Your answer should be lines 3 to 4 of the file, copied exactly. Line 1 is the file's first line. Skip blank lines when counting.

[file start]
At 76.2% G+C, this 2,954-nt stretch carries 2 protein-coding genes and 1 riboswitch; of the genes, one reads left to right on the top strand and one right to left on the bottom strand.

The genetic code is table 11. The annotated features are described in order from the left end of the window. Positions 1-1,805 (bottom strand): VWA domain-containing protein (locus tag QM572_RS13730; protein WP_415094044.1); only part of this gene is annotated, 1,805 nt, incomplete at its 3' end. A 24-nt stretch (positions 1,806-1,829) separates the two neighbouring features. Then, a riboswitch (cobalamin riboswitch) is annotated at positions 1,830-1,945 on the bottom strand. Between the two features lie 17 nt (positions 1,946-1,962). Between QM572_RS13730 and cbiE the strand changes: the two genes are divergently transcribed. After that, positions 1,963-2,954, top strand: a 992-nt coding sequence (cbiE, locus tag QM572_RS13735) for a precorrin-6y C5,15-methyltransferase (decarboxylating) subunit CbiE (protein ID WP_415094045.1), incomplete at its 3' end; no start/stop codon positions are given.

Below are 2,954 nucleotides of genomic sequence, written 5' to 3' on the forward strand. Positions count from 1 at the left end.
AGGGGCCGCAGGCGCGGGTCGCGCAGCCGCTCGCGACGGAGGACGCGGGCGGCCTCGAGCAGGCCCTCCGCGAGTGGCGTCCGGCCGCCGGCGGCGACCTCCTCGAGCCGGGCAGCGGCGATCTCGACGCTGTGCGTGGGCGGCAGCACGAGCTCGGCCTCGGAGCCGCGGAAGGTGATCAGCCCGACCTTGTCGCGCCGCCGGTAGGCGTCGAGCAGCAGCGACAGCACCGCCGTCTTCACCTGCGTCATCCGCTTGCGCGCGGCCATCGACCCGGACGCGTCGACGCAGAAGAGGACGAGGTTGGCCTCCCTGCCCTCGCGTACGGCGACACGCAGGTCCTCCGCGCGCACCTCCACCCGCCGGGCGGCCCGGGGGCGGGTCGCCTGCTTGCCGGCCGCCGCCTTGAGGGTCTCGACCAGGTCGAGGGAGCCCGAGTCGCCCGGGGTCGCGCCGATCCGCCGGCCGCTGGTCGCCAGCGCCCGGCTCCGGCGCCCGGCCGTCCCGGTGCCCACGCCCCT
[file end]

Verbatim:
Below are 2,954 nucleotides of genomic sequence, written 5' to 3' on the forward strand. Positions count from 1 at the left end.
AGGGGCCGCAGGCGCGGGTCGCGCAGCCGCTCGCGACGGAGGACGCGGGCGGCCTCGAGCAGGCCCTCCGCGAGTGGCGTCCGGCCGCCGGCGGCGACCTCCTCGAGCCGGGCAGCGGCGATCTCGACGCTGTGCGTGGGCGGCAGCACGAGCTCGGCCTCGGAGCCGCGGAAGGTGATCAGCCCGACCTTGTCGCGCCGCCGGTAGGCGTCGAGCAGCAGCGACAGCACCGCCGTCTTCACCTGCGTCATCCGCTTGCGCGCGGCCATCGACCCGGACGCGTCGACGCAGAAGAGGACGAGGTTGGCCTCCCTGCCCTCGCGTACGGCGACACGCAGGTCCTCCGCGCGCACCTCCACCCGCCGGGCGGCCCGGGGGCGGGTCGCCTGCTTGCCGGCCGCCGCCTTGAGGGTCTCGACCAGGTCGAGGGAGCCCGAGTCGCCCGGGGTCGCGCCGATCCGCCGGCCGCTGGTCGCCAGCGCCCGGCTCCGGCGCCCGGCCGTCCCGGTGCCCACGCCCCT